Thursday, February 12, 2009

Big Trees

  Used some deer scent on an overhanging branch behind these guys.  They ignored it.

  Mom was just out of the picture.  One of the lake neighbor says he sees this group often.

  Nothing but crows and coons on this cam for weeks now.

  One little hailstorm with tornados and every trail in the bottom has to be re-routed.  It's not just the trees down, but many of the old trunks bring down a bolus of Poison Ivy.  I picked around.  One of the many uses of a suppressor is to lift twiggy branches out of the path.
  Was on the cell with the Good Doctor after corning up the cam and swapping the cards when I suddenly was surrounded by dogs.  Rough bunch.  Some made me and some didn't but I took a quick look for collars and then started suppressing.  I could hear the hits.  Shot two of them three times each before the bottom cleared out.  It took a little blood trailing but I found both, dead.  One went about 150 yards UP the hill and the other 60 yards UP a different hill.  I thought it unusual for a struck animal to climb but they did.  We all did start at the bottom I guess.  Both dogs looked like mixed breed strays.  Matty and starved down.  Hate shooting them but that's the way it is at the lake.   Nice not to have ringing ears.  Suppressors for 10/22s ought to be sold in blister packs at WalMart.
  I have a Leupold 4-12X on this rifle.  I had it cranked up near 12 and just filled the scope and shot mostly.  I assume I used the correct trigger technique because of training.  Didn't get a chance to think about it much until it was over and I was reloading.  Subsonic Remingtons.
  Made a circuit of the bowl of the creek fork that climbs the hills across the creek.  Wonderful land.  Three new scrapes with fresh prints in one.  Rubs everywhere.  I expected to find a shed but am early for that.  In a month you won't be able to get in there without suffering ticks, mosquitos, spiders and snake alerts.  Nothing today, just walking an elevation and using the sun to confirm navigation.  There are a couple of tree climbing seats on some pine trunks on the top.  Not much to eat for deer in the big pines, but it is easy to get one of those seats up and down.  More rubs in the hardwood thicket elevation.  Ought to move a cam up on one of these scrapes and leave it for a month.
  Sorry for these poor old dogs.  On the concrete bridge there was a dead puppy halfway out of a sack of dogfood.  Someone left him along with something to eat.  Now it's all buzzard food.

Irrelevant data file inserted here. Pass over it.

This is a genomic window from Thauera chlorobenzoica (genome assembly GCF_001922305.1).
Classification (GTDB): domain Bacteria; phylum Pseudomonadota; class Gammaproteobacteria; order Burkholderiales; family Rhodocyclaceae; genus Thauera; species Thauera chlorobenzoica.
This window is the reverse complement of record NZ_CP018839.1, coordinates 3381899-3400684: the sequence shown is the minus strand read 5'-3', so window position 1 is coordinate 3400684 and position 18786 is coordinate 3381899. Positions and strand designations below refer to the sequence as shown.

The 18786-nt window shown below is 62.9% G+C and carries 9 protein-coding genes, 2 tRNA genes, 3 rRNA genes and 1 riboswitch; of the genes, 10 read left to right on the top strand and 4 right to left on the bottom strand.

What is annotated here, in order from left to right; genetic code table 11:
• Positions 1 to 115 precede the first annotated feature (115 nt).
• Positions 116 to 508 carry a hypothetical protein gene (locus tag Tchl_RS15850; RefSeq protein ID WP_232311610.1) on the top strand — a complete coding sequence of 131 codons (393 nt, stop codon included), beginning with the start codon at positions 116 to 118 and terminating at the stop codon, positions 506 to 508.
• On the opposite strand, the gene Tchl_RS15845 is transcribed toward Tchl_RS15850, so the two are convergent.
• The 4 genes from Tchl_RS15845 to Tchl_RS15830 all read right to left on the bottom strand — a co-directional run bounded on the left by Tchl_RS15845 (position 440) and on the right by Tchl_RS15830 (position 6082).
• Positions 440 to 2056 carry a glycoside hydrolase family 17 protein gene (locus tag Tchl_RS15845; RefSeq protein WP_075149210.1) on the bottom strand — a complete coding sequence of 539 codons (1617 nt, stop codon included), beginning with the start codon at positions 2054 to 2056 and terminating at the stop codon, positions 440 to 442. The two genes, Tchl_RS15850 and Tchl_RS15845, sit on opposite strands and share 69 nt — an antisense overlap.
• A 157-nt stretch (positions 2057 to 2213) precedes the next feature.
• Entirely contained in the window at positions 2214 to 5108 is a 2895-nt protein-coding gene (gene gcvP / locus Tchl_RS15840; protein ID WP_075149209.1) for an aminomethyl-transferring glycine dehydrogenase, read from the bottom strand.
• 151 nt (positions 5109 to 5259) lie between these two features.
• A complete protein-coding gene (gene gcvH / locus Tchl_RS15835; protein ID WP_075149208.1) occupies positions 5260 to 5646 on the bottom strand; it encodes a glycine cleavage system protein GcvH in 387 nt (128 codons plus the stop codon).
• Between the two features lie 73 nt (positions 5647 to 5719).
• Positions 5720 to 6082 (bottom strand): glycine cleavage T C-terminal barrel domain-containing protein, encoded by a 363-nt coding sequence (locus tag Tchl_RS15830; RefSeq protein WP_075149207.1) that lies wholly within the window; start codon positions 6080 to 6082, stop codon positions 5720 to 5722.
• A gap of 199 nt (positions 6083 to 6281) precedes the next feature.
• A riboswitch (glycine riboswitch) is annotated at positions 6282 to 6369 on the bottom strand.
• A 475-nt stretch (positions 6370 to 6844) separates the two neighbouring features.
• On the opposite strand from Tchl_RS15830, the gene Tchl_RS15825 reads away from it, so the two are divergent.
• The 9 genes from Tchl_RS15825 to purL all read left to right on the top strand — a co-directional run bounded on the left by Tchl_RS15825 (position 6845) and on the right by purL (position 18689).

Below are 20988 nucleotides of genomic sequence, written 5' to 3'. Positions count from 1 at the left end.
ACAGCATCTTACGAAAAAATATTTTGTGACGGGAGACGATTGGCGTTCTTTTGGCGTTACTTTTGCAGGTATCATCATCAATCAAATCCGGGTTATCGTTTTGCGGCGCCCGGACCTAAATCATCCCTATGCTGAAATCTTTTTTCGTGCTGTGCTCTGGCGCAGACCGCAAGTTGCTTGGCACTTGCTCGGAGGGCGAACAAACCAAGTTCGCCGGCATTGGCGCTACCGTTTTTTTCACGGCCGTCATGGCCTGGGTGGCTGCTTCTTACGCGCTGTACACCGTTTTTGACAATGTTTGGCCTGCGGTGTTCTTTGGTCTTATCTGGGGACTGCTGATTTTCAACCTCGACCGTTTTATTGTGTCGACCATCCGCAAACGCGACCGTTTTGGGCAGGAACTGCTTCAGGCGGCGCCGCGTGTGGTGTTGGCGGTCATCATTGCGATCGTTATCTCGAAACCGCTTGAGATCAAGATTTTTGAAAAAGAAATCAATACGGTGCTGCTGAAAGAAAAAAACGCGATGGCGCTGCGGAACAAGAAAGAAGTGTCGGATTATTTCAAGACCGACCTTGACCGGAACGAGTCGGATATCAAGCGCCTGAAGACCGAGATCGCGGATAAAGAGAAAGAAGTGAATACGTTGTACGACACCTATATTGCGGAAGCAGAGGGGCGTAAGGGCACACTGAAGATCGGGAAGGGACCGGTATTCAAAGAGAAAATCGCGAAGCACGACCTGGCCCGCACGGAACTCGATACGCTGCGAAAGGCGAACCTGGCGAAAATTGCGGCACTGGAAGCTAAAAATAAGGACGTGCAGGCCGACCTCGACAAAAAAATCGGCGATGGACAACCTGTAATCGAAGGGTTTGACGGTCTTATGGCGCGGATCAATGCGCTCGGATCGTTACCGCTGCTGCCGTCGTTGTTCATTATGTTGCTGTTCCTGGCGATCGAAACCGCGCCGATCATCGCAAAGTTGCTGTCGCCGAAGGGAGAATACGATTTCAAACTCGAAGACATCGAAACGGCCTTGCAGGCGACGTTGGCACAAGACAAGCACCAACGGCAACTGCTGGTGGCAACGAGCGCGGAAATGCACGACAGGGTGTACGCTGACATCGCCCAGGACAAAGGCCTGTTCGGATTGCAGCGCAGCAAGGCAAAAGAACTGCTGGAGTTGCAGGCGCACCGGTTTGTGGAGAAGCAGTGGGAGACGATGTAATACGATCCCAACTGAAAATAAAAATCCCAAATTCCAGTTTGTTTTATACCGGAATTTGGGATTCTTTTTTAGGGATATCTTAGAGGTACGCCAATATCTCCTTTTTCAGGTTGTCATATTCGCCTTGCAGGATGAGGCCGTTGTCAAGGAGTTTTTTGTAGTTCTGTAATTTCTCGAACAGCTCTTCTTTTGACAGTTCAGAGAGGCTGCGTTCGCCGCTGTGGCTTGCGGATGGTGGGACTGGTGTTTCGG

Old NFO said...

Sad that you had to shoot the dogs, but better than being bitten and/or more feral packs of dogs.

Anonymous said...

The Parks & Wildlife Department has been advising landowners for years to control free-ranging dogs as part of any deer management program. Very unpleasant work really but also very necessary.

Where I hunt there are often 'house' dogs that get together in packs for no other reason than their instinct to hunt down and kill prey. Not done out of hunger or need to survive, but of the primal need to hunt prey and be a carnivore. I suppose that dry dog food doesnt do it for them.

In another couple of months there will be little fawns on the ground all over the place around there along with ground nesting birds like Wild Turkeys and Quail. Coyotes, bobcats and skunks have to conserve their energy but free ranging dogs hunt then go home and eat dinner if they arent successful. A bad deal all around.

Anonymous said...

FYI ----- Wildlife Services -- the federal agency responsible for predator control -- estimates that more than 33 million feral and free-roaming dogs run loose in the United States, biting 5 million people each year and killing about 10 to 15, usually small children. In rural areas, feral and loose pet dogs often form packs that chase down and kill deer, elk, chickens, goats and even cattle.

"People don't understand that Fido o­n the couch who is normally so friendly will instinctively hurt or chase big game animals," says Tyler Baskfield, spokesman for the Colorado Division of Wildlife.

phlegmfatale said...

Sad, but necessary, controlling the wild, un-cared-for dogs. But really sad about the puppy. Some people just don't think at all, do they?